II) Entry 17 of the state list – It gives States the power to make laws on water supplies, irrigation and canals, drainage and embankments, water storage and water power.
But all the power under the Entry 17 is subject to the Entry 56, means it cannot override the powers conferred to Centre under the Entry 56. Also Article 262 of the Indian Constitution deals with disputes and restricts the jurisdiction of the court in that respect. Basically it is divided into two parts:

(I) Parliament may by law be able to provide for the adjudication of the water disputes, use of water, distribution or control of water or in any inter-state water dispute.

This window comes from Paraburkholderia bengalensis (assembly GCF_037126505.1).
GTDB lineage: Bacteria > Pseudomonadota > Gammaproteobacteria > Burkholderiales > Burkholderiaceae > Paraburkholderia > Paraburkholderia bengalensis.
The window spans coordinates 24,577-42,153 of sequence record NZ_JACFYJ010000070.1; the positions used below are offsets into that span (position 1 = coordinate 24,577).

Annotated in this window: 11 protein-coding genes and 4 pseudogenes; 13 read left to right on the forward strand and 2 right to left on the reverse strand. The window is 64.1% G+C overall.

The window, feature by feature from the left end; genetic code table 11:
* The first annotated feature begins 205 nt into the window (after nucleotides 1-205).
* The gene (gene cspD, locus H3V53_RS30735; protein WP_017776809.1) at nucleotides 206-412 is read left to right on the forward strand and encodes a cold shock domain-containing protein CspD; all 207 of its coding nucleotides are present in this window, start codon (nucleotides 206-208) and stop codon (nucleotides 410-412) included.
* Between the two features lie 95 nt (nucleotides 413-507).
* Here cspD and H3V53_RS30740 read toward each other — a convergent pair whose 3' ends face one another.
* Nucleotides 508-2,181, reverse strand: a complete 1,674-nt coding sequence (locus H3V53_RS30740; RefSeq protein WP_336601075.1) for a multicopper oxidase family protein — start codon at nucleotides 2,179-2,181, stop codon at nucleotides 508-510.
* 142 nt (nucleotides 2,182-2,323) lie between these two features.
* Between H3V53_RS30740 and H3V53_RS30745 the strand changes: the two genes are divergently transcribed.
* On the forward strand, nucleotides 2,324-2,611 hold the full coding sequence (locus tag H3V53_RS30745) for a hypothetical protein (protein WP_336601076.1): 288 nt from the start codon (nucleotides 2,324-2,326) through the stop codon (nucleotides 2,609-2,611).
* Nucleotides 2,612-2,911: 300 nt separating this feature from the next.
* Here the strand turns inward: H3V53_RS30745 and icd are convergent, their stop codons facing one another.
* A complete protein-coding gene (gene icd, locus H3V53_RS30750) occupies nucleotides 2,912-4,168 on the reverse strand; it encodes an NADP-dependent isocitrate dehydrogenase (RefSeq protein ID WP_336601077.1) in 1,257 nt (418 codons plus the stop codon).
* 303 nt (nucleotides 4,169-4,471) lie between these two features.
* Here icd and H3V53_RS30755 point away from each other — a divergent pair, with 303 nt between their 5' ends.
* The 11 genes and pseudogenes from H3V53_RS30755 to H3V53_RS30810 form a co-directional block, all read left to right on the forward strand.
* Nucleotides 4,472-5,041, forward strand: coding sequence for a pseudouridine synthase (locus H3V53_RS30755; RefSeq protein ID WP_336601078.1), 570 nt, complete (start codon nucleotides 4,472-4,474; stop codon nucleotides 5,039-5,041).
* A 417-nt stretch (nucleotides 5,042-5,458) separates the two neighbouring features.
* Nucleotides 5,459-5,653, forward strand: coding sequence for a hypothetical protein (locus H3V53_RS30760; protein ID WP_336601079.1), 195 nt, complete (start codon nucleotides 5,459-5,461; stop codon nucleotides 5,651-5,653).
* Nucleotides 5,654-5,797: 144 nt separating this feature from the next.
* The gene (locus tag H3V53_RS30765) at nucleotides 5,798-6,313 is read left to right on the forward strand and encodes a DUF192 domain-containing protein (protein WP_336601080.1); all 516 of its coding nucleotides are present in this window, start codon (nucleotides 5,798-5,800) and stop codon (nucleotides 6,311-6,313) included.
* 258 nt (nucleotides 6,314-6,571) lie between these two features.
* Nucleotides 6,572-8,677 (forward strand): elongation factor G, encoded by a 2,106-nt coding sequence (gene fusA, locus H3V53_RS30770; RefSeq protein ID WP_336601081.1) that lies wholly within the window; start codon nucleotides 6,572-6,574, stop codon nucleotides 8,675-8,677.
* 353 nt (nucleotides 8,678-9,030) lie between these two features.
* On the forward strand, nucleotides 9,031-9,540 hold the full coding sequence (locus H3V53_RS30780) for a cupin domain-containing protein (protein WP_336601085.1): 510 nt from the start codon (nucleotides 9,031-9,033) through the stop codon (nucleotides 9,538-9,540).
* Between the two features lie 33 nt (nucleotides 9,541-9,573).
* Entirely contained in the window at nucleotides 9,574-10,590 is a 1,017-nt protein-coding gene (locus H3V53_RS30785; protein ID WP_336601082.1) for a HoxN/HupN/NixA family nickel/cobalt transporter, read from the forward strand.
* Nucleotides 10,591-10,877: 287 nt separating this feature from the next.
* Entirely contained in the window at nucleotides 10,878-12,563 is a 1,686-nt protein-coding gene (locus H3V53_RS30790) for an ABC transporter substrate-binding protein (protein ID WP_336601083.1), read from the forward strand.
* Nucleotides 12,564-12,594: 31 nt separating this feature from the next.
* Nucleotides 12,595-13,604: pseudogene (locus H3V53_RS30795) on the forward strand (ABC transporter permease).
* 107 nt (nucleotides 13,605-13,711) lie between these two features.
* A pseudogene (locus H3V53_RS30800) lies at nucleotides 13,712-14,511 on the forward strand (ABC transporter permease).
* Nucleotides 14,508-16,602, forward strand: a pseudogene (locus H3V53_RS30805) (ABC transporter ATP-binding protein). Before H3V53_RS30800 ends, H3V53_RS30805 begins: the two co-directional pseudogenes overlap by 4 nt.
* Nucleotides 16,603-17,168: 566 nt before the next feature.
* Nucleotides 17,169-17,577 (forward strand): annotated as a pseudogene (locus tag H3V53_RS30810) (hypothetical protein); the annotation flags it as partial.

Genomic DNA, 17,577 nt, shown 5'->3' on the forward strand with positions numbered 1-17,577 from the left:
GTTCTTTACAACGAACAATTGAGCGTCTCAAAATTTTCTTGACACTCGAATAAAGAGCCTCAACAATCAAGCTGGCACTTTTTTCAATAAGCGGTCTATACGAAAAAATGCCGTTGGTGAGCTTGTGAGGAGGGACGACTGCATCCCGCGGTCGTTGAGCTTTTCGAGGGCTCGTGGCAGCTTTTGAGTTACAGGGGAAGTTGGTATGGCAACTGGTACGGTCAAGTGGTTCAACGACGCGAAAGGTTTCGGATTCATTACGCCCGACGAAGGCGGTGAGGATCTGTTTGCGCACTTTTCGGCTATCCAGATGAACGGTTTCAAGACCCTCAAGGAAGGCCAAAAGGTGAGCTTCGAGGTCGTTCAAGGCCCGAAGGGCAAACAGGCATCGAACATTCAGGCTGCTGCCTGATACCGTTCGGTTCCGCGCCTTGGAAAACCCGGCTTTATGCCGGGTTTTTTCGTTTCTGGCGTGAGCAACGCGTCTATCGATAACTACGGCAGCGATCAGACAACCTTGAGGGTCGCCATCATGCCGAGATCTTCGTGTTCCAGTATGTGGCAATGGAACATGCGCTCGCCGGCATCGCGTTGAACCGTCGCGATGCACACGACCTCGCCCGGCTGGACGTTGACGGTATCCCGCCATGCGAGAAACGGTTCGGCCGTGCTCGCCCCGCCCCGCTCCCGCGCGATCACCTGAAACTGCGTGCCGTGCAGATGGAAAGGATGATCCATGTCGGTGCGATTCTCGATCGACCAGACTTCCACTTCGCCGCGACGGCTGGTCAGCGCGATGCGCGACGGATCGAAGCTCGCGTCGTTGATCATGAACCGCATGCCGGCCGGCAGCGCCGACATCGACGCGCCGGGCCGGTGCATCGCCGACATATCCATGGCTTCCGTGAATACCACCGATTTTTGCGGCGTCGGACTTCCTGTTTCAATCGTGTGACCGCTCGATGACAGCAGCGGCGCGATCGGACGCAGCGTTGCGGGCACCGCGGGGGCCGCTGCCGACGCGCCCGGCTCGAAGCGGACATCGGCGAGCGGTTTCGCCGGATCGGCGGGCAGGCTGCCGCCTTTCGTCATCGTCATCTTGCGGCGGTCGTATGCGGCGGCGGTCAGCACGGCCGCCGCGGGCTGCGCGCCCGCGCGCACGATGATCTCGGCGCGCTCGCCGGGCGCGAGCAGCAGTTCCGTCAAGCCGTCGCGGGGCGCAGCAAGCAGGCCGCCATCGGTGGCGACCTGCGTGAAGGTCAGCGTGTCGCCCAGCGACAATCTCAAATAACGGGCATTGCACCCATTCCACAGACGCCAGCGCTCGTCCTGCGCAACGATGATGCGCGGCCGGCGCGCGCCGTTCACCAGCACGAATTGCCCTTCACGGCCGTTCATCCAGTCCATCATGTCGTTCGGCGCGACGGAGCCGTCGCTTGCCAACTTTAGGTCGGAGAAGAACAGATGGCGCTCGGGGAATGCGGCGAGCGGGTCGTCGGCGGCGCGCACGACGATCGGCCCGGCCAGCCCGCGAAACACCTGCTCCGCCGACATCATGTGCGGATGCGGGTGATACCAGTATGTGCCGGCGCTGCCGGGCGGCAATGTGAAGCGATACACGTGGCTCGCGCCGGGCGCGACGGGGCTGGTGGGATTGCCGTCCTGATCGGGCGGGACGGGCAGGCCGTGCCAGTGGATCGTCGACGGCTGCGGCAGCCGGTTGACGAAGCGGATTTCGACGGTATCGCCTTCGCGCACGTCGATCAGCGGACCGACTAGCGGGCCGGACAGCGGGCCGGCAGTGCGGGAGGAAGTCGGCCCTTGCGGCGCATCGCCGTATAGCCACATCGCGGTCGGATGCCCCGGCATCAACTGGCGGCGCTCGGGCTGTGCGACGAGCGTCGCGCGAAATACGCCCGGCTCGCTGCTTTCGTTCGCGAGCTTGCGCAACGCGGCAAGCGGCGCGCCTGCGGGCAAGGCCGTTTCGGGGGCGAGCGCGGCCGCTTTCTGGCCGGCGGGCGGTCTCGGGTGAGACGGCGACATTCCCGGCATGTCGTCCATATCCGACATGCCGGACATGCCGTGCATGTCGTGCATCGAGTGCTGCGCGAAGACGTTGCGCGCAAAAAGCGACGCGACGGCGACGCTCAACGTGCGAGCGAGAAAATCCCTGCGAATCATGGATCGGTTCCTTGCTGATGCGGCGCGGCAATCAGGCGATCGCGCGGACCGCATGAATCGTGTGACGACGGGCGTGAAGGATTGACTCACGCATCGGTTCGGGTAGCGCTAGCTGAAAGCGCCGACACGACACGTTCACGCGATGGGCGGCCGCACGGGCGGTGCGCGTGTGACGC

(II) Herein the parliament may by law be able to restrict the power of the Supreme Court or any other court to exercise jurisdiction in any of these matters related to Inter-state water dispute.

In the pretext of Article 262, Parliament has enacted two acts which govern the issue of Inter-State water disputes, which are discussed below

(I) Inter-State Water Dispute Act, 1956 – This act provides with the only effective mechanism through which river disputes can be resolved. This act empowered the Centre to help resolve the issue whenever a State approaches the Centre. And if the dispute is not resolved through that discussion then it will constitute a tribunal that will be constituted by the Chief Justice of India and comprised of the sitting judges of the Supreme Court and the other two judges from any other High Court. Also the Supreme Court cannot question the award given by the tribunal, but it can question the working of the tribunal.